By Andy Benoit, www.NFLTouchdown.com
2007 Record: 4-12 (3rd AFC West)
Head Coach: Herman Edwards (3rd year)
Roster Quick View
QB: Brodie Croyle It’s too early to judge, but so far, he’s 0-6 as a starter and shows sporadic accuracy.
RB: Larry Johnson Broken foot ended his ’07 season in November. He was doing little before that. Great power runner, but might he need dominant blockers in order to thrive?
WR: Dwayne Bowe Dripping with talent. The challenge for him will be developing fundamentals while resisting the temptation to coast on raw skill.
WR: Devard Darling** He’s your No. 2? Really? You know he only has 20 catches in his four-year career, right?
TE: Tony Gonzalez Thirty-two and still the best TE in football (sorry Antonio Gates).
TE: Brad Cottam* Two-hundred-and-sixty-nine-pound frame should help make him a viable run-blocker in Chan Gailey’s frequent 2-TE sets.
LT: Branden Albert* Talented first-round pick who saw his draft stock soar. But that was as a LG. Faces a monumental transition in his first year.
LG: Brian Waters The cog of the front line. Only 31, so still has plenty left, but must rebound from a down year.
C: Rudy Niswanger Undrafted guy who has been a little-used guard for most of his first two seasons. If he can’t cut it, veteran Wade Smith will take over.
RG: Adrian Jones A tackle by trade, but the Chiefs lack options at this position.
RT: Damion McIntosh Moving to the right side (where his skills are a much better fit) after spending nine seasons at LT. Prideful player, well respected by teammates.
QB: Damon Huard The reason he’s a career backup is he takes too long to get rid of the ball. Still, he’s proven he can start when called upon.
RB: Kolby Smith Has the potential to be a 1,000-yard back if he’s in the ideal situation. However, doesn’t standout in any one area, which may limit how coaches use him off the bench.
WR: Will Franklin* Nephew of former Bengals WR Darnay Scott. Athletic 4th-rounder who needs a year or two to polish up. Thanks to paucity of WR’s, Chiefs may have to start him in ’08.
WR: Jeff Webb Well-built and effective running after the catch. Problem is, he rarely puts himself in a position to do so.
FB: Mike Cox* Undrafted rookie who could be the default lead-blocker out of the backfield.
OL: Will Svitek Swing tackle. Has alright mobility but lacks the power to pop and hold ground.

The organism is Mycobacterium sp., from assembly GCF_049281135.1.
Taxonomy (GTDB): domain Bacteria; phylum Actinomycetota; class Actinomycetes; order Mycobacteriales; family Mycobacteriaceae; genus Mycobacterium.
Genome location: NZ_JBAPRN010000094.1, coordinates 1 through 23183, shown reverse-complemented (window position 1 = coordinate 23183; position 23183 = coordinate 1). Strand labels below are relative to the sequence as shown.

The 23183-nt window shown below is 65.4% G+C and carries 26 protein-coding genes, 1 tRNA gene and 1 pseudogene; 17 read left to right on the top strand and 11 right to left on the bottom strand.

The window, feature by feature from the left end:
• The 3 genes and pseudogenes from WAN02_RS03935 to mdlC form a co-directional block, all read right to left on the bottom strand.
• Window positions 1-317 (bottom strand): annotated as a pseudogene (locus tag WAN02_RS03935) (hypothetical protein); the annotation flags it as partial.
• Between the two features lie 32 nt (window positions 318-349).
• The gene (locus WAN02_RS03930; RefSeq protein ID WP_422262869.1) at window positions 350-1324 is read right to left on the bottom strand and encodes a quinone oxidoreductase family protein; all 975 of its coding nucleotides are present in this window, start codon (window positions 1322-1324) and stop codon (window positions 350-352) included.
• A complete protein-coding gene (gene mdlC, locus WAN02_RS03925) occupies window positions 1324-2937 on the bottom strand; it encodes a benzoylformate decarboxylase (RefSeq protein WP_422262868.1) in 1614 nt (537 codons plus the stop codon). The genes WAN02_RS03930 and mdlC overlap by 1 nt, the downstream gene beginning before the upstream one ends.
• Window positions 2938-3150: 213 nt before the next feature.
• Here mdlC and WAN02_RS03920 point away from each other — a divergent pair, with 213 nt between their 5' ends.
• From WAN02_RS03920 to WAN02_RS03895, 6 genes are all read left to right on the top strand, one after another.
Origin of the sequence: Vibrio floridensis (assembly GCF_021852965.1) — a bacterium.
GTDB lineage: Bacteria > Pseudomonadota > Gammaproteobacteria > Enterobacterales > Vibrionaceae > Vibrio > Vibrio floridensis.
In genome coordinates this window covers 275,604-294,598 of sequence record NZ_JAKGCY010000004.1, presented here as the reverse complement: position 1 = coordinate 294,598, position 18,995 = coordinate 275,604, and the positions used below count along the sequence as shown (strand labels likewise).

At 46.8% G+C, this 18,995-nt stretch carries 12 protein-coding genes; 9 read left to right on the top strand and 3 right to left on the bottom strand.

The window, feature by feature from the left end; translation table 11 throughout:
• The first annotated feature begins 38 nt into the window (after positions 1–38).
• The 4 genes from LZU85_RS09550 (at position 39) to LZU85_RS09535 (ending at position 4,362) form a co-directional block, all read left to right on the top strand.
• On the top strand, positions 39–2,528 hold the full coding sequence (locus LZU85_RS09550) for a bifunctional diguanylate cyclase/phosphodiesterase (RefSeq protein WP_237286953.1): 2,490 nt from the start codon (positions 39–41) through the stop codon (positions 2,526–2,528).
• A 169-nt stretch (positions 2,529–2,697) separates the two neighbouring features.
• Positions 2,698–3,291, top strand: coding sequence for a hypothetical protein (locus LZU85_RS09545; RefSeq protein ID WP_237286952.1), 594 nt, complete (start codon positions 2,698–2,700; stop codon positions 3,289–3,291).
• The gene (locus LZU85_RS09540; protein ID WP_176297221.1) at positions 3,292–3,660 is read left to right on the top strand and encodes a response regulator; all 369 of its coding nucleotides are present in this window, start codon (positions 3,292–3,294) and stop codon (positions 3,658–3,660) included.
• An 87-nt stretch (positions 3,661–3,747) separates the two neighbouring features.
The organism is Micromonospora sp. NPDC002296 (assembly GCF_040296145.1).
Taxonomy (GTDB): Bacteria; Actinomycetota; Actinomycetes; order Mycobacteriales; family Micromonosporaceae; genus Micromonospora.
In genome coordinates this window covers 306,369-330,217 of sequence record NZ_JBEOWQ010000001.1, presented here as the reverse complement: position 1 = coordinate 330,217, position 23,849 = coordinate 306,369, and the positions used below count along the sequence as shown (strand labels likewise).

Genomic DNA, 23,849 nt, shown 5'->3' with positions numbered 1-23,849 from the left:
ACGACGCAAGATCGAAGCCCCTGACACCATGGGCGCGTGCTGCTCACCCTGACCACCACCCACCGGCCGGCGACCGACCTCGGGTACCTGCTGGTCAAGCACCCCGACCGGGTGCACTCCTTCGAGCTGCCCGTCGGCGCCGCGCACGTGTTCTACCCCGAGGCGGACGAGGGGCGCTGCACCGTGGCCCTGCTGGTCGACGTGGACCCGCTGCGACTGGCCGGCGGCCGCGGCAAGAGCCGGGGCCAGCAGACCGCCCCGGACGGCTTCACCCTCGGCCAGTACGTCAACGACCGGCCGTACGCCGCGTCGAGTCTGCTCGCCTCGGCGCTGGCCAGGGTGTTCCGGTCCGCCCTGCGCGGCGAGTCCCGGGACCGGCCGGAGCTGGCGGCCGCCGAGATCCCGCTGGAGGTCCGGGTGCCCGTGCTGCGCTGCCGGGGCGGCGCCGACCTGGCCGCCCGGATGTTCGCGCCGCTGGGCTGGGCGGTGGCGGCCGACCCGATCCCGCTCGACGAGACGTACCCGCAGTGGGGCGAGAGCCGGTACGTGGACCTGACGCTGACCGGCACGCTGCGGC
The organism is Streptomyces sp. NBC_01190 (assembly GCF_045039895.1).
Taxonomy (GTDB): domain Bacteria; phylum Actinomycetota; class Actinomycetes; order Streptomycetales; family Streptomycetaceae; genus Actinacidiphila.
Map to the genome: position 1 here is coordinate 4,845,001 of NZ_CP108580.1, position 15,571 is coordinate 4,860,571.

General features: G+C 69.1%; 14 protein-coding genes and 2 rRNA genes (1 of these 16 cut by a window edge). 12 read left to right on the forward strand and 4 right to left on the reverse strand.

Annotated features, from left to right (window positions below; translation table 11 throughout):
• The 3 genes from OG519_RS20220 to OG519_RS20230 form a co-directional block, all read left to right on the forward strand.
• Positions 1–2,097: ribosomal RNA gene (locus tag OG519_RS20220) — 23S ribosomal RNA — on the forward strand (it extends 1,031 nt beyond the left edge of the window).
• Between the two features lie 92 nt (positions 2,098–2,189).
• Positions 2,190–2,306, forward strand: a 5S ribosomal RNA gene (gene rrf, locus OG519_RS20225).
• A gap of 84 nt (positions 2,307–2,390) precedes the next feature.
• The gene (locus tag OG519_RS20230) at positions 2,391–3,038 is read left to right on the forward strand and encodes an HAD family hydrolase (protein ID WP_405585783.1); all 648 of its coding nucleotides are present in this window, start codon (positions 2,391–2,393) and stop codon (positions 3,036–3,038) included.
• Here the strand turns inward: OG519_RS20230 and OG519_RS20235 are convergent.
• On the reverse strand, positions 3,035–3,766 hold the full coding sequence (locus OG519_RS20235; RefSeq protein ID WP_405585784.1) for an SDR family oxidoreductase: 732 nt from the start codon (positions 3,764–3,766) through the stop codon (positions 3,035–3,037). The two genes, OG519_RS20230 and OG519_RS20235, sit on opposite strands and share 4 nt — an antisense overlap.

LDE: Alfonso Boone Can be a monster at times, but endurance seems inconsistent. He’s a run-stopping DT playing out of position.
DT: Glenn Dorsey* High expectations as the fifth-overall pick. Was a two-gap defender at LSU, but Chiefs want him to get penetration in a three-technique.
DT: Ron Edwards Why is he starting?
RDE: Tamba Hali Ferocious run-defender though will focus more on pass-rushing now that he’s moved to the right side. Expect at least 10 sacks.
OLB: Derrick Johnson As fluid as they come. Isn’t a beast in traffic, but the more space you give him, the more dangerous he becomes.
MLB: Napoleon Harris Personifies an average LB. Can handle his business, but a majority of his tackles come several yards downfield.
OLB: Donnie Edwards Still effective at 35, though he’s lost more speed than he has left. Fortunately, he’s smarter than everyone else.
CB: Patrick Surtain Also slowing down, but also still capable of starting. Should be a No. 2, but with the DB’s around him, may not get challenged a whole lot.
FS: Jarrad Page Struggled mightily in deep coverage last season. Must improve awareness and take better angles to the ball.
SS: Bernard Pollard Cross apply comment on Page.
CB: Brandon Flowers* Second-round rookie who starts because no one else on this roster can. Scouts like his heart and football IQ.
DL: Turk McBride Seemingly vanished late in his disappointing rookie season. It’s too early to cry “bust”, but 14 tackles and 1 sack won’t cut it.
LB: Demorrio Williams** Could certainly start in a bind. Lacks size (6’0″, 232) and strength, but moves well.
NB: Brandon Carr* Fifth-round rookie from Division II Grand Valley State. Will defend the outside in nickel packages.
Key Players Acquired
OT Anthony Alabi (Mia)
WR: Devard Darling (Bal)
DE Trevor Johnson (Stl)
RS B.J. Sams (Bal)
OL Wade Smith (NYJ)
LB Demorrio Williams (Atl)
Key Players Lost
DE Jared Allen (Min)
LB Kendrell Bell
OL Chris Bober
K Billy Cundiff
TE Jason Dunn
LB Keyaron Fox (Pit)
FB Boomer Grigsby (Mia)
WR Eddie Kennison
CB Ty Law
WR Samie Parker (Den)
DT James Reed
CB Benny Sapp (Min)
G John Welbourn
S Greg Wesley (Oak)
C Casey Wiegmann (Den)
H-back Kris Wilson (Phi)
These transactions paint a dire picture of a team in full-scale rebuilding mode. The Chiefs traded the disgruntled Allen (their best player) for three high draft picks, which was good value. Stars like Allen are extremely hard to come by though. Law, Dunn, Kennison, Welbourn, Wesley and Wiegmann were all good players at one point, but all were significantly past their prime. It made perfect sense to get rid of them. Not one of Kansas City’s acquisitions is capable of starting. Darling might get a chance only because the Chiefs are so weak at WR. Sams can at least spark the return game.